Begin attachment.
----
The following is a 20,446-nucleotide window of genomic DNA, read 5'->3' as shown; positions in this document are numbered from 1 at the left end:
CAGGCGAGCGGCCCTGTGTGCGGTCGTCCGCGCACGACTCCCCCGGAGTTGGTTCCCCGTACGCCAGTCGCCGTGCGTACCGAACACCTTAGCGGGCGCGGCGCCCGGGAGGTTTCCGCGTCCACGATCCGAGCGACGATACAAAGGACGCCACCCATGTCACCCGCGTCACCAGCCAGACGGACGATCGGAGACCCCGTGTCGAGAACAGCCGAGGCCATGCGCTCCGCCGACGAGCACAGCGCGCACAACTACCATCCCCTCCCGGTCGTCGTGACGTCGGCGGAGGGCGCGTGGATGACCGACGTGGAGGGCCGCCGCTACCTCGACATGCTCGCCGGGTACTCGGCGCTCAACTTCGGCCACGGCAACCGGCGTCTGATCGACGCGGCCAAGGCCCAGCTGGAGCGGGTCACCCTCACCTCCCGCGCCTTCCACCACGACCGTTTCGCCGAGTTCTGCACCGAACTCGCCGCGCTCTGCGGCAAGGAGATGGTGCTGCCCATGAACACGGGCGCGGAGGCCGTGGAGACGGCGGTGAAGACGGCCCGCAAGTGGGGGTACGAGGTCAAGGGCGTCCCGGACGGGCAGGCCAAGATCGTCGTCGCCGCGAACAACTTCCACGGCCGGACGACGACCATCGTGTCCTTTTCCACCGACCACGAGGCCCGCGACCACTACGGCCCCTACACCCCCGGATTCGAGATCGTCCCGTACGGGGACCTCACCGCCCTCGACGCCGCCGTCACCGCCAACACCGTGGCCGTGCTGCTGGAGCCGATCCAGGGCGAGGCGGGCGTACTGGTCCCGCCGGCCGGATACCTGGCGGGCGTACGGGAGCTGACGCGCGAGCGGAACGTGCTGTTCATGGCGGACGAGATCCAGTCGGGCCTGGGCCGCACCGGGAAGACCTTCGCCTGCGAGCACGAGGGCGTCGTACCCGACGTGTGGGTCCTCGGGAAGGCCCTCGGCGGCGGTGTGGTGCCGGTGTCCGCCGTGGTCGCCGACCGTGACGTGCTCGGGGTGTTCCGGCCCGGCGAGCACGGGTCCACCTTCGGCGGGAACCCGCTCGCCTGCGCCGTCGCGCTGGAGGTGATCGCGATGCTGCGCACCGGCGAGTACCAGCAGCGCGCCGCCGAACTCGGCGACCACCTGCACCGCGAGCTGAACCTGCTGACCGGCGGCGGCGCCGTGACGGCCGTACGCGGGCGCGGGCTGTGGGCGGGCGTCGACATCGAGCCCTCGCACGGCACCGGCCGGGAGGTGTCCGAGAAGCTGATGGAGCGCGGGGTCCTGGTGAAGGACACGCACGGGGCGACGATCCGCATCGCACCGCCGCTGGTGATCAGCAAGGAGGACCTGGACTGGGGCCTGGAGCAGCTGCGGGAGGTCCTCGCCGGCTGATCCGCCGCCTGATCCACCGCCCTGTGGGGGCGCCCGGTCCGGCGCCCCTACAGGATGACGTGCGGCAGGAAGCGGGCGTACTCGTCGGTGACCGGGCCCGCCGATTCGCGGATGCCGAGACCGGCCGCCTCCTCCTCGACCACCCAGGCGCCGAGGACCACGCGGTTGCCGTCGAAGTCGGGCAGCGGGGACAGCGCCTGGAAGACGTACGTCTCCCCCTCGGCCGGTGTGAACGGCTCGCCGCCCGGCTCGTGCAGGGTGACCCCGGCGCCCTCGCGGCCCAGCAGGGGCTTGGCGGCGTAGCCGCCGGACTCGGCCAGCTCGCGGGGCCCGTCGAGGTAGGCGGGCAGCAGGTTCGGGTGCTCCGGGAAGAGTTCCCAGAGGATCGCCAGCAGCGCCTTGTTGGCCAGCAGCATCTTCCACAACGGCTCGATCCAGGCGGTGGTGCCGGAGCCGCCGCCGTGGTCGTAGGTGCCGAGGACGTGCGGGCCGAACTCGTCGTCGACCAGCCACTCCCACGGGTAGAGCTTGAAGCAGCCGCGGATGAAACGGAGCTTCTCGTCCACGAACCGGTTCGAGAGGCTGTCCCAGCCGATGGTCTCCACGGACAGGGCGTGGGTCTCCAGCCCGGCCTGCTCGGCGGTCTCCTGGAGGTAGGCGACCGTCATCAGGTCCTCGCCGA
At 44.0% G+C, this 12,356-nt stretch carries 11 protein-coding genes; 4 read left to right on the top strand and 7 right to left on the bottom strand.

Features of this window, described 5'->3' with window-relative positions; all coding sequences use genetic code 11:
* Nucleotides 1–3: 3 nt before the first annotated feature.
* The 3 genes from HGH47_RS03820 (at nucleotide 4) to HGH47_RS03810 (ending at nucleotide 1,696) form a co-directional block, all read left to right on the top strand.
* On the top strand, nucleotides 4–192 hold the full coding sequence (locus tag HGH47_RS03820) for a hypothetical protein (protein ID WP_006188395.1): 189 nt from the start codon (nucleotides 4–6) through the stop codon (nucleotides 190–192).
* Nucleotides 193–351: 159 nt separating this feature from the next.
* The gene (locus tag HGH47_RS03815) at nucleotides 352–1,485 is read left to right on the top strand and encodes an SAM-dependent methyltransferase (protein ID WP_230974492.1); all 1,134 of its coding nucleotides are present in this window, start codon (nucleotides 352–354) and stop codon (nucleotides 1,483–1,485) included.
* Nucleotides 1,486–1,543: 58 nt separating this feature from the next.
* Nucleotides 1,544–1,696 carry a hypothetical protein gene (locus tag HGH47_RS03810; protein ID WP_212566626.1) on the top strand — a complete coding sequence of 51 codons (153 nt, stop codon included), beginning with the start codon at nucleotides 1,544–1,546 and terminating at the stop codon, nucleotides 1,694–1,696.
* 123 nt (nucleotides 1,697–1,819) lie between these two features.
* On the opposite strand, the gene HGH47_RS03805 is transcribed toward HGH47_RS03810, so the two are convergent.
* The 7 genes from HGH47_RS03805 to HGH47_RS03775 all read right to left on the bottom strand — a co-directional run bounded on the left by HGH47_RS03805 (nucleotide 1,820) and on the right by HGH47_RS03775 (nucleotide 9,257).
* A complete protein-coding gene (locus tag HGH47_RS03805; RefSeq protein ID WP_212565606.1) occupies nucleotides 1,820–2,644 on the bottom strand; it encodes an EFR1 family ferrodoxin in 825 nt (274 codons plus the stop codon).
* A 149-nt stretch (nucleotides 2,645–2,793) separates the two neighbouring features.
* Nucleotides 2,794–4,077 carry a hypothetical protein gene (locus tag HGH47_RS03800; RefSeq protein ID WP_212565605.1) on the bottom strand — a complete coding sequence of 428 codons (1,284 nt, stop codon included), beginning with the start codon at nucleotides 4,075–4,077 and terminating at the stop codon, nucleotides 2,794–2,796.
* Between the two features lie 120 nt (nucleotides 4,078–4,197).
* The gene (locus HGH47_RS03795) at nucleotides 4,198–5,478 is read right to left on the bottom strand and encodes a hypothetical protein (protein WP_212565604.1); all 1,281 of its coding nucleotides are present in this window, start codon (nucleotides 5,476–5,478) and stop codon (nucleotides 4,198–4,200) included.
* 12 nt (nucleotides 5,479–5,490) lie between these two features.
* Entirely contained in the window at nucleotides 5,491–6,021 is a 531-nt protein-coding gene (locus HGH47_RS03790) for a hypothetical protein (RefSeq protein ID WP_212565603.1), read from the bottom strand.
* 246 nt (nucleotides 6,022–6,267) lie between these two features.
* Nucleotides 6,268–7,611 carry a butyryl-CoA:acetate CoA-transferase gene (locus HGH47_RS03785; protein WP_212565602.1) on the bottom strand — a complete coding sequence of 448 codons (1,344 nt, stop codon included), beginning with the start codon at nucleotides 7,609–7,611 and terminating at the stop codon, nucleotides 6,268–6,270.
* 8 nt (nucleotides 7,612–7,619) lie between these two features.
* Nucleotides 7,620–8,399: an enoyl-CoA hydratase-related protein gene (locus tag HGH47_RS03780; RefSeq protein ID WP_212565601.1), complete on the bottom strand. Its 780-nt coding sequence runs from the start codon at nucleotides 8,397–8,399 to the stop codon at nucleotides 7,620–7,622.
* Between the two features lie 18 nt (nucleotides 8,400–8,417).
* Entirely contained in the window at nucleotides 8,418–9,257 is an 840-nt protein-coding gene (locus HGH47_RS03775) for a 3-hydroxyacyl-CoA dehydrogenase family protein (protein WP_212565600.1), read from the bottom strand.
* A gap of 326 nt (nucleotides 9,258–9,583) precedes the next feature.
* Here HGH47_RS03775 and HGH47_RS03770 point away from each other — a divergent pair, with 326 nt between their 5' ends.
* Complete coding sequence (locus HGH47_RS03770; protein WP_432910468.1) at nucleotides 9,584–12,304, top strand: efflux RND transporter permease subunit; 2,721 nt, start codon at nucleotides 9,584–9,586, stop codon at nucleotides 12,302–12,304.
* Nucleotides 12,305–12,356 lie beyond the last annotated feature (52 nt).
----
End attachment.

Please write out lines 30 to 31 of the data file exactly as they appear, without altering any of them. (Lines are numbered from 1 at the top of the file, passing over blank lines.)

* Complete coding sequence (locus HGH47_RS03770; protein WP_432910468.1) at nucleotides 9,584–12,304, top strand: efflux RND transporter permease subunit; 2,721 nt, start codon at nucleotides 9,584–9,586, stop codon at nucleotides 12,302–12,304.
* Nucleotides 12,305–12,356 lie beyond the last annotated feature (52 nt).